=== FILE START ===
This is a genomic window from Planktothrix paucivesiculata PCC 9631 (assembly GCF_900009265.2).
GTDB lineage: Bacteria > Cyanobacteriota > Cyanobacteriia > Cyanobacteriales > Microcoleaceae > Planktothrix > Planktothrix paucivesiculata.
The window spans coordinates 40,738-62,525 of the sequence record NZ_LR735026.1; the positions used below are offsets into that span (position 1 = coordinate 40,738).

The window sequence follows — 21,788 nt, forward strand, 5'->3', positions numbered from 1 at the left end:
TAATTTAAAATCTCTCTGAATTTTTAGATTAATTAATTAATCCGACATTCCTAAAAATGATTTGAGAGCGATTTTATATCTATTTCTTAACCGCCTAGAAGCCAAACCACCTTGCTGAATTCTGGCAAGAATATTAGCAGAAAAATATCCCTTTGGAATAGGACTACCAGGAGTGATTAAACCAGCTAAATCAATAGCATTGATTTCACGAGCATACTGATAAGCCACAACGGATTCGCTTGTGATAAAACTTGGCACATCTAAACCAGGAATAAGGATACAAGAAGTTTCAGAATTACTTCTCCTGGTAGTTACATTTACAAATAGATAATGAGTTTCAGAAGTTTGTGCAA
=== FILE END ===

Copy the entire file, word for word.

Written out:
This is a genomic window from Planktothrix paucivesiculata PCC 9631 (assembly GCF_900009265.2).
GTDB lineage: Bacteria > Cyanobacteriota > Cyanobacteriia > Cyanobacteriales > Microcoleaceae > Planktothrix > Planktothrix paucivesiculata.
The window spans coordinates 40,738-62,525 of the sequence record NZ_LR735026.1; the positions used below are offsets into that span (position 1 = coordinate 40,738).

The window sequence follows — 21,788 nt, forward strand, 5'->3', positions numbered from 1 at the left end:
TAATTTAAAATCTCTCTGAATTTTTAGATTAATTAATTAATCCGACATTCCTAAAAATGATTTGAGAGCGATTTTATATCTATTTCTTAACCGCCTAGAAGCCAAACCACCTTGCTGAATTCTGGCAAGAATATTAGCAGAAAAATATCCCTTTGGAATAGGACTACCAGGAGTGATTAAACCAGCTAAATCAATAGCATTGATTTCACGAGCATACTGATAAGCCACAACGGATTCGCTTGTGATAAAACTTGGCACATCTAAACCAGGAATAAGGATACAAGAAGTTTCAGAATTACTTCTCCTGGTAGTTACATTTACAAATAGATAATGAGTTTCAGAAGTTTGTGCAA